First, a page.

To the Editor:
In her May 29 letter, Tracy Diehl speaks highly of Jefferson County’s farmers, particularly century farm families. Long time farming families absolutely are the lifeblood of our county and deserve respect. Quite frankly, Jefferson County Farmers & Neighbors, Inc. (JFAN) wishes there were more century farm families around.
In 1925, Jefferson County boasted 1,620 independent farms raising 59,637 hogs, according to the USDA. Today Jefferson County has only 38 operations housing nearly 94,000 hogs, according to current Iowa DNR figures. There are some additional farms not tracked by the DNR, and except for a few, all are CAFOs. The average number of hogs per farm has gone from 37 to 2474!
Where did all the independent family farms go? Most were painfully forced out of business by corporations that saw a moneymaking opportunity for shareholders by industrializing livestock production at the expense of local farming communities. In JFAN’s opinion, that’s not respectful of farmers.
Ms. Diehl says that 98% of farms are family owned. What she doesn’t say is that most hog producers are contract growers. CAFO owners own their buildings under their business entities, but they don’t own their hogs. Rather, they raise livestock for corporations in exchange for a negotiated price. Contract growers are legally considered “workers” required to follow detailed corporate instructions, according to DNR’s legal counsel.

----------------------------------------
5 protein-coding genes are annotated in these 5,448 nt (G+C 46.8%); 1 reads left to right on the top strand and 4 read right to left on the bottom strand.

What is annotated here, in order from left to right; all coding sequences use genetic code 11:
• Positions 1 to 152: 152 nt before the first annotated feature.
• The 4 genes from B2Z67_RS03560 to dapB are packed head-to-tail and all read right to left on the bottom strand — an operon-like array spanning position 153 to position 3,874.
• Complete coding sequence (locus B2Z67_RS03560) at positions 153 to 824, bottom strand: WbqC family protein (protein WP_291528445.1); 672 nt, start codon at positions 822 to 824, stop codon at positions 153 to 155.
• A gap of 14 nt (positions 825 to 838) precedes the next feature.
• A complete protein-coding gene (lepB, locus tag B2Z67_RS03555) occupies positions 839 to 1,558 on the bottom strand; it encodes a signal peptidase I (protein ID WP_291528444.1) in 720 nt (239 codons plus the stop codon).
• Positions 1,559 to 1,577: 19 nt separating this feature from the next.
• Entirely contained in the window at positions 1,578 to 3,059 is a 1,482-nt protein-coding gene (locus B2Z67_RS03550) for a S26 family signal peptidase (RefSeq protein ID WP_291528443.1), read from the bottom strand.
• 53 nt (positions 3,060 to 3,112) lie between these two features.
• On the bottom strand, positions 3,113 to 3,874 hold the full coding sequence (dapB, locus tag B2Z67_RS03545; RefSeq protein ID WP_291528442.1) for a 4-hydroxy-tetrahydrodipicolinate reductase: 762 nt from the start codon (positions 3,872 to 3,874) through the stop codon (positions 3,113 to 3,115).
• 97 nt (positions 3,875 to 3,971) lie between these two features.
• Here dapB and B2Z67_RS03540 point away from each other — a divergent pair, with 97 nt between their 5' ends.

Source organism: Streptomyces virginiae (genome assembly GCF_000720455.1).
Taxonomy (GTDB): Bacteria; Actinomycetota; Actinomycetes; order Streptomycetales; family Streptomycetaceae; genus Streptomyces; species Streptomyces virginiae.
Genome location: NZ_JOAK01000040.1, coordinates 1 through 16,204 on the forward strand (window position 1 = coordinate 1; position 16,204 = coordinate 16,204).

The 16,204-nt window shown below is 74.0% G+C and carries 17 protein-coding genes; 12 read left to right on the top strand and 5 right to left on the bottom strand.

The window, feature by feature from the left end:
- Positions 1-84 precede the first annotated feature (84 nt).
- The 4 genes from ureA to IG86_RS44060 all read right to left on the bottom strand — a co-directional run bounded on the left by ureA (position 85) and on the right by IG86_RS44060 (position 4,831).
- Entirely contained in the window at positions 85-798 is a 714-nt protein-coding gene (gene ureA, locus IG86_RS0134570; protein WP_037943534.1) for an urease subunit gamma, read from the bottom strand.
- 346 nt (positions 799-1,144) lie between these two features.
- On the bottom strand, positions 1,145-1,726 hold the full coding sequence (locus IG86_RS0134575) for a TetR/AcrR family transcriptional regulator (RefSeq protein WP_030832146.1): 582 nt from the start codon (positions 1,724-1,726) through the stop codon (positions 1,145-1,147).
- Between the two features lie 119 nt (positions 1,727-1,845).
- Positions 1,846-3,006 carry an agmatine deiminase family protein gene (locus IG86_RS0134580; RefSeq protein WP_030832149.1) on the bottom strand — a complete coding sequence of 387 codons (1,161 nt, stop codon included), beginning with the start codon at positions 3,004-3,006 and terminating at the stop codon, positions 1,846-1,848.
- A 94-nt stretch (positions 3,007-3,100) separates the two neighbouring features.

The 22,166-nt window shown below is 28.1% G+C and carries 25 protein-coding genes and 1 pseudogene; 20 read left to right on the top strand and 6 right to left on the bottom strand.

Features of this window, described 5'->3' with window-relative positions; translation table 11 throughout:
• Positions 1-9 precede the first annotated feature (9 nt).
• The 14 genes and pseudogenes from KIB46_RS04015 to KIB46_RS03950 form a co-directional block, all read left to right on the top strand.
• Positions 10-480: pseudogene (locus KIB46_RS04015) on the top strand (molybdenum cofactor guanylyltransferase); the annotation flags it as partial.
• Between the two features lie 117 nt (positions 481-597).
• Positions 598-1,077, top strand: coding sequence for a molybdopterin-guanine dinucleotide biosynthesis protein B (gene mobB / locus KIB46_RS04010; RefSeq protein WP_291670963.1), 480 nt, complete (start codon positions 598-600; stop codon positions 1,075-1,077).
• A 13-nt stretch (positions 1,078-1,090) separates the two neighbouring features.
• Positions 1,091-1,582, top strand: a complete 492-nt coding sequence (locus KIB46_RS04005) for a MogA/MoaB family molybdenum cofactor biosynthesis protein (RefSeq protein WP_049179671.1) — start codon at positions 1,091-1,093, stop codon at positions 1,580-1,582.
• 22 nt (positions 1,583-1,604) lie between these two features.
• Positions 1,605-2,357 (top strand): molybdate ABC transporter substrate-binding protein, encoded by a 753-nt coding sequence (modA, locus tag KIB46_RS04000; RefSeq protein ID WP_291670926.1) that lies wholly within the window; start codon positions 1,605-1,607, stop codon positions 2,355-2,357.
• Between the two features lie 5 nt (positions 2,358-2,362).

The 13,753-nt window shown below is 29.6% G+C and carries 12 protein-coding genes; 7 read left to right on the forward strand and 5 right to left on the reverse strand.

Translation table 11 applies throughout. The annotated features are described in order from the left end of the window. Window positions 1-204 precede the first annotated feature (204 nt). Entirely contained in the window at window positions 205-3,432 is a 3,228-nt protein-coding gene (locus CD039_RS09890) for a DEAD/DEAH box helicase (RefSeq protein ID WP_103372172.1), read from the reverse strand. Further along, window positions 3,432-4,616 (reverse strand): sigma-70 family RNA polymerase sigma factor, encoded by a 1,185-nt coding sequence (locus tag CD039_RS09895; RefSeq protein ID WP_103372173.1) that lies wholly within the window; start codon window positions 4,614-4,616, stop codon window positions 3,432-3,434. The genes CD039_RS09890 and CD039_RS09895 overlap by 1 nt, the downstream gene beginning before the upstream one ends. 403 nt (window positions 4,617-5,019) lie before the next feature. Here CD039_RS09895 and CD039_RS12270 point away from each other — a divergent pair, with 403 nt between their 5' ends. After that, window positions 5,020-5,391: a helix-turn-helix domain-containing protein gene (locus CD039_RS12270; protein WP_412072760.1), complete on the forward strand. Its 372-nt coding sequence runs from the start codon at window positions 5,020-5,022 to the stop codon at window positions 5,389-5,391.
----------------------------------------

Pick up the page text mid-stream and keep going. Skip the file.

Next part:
That’s a far cry from being an independent family farmer.
Ms. Diehl also extols the virtue of how today’s farmer “believes in farming with integrity for the land, the water, and the community.”
If that’s the case, why do so many hog producers build CAFOs for just under 2500 hogs? That’s the threshold requiring greater oversight and community input through a construction permit, public comments, and Master Matrix. The Master Matrix, adopted by 88 counties including Jefferson, calls for increased environmental and community protection. A 2500+ head hog confinement also requires further separation distances from residents, schools, and churches.
In fact, Ms. Diehl and her husband are building a 5,000 head CAFO in Buchanan Township, ignoring the concerns of numerous neighbors nearby. Instead of applying as one large confinement, they have applied as two 2480-head CAFOs, each a separate business entity.
When JFAN lodged a DNR complaint that, as a married couple, their separate CAFOs should be considered as one under the legal definition of Common Ownership, the DNR’s legal counsel explained that Ms. Diehl held less than 50% of her LLC. Another family member holds majority ownership. Because of Iowa Code loopholes, Common Ownership doesn’t apply. Therefore, the CAFOs may legally stand as two separate operations.
JFAN finds it hard to believe this is farming “with integrity for the land, the water, and the community.”
Yes, this is Iowa, and Iowa is an agricultural state. But Iowa law and corporate livestock production don’t honor independent Iowa farmers, nor do they provide adequate environmental or quality of life protections. Until we return to a system that favors Iowa farmers using independent, sustainable methods of animal production, we dishonor the heritage of those lost century farms.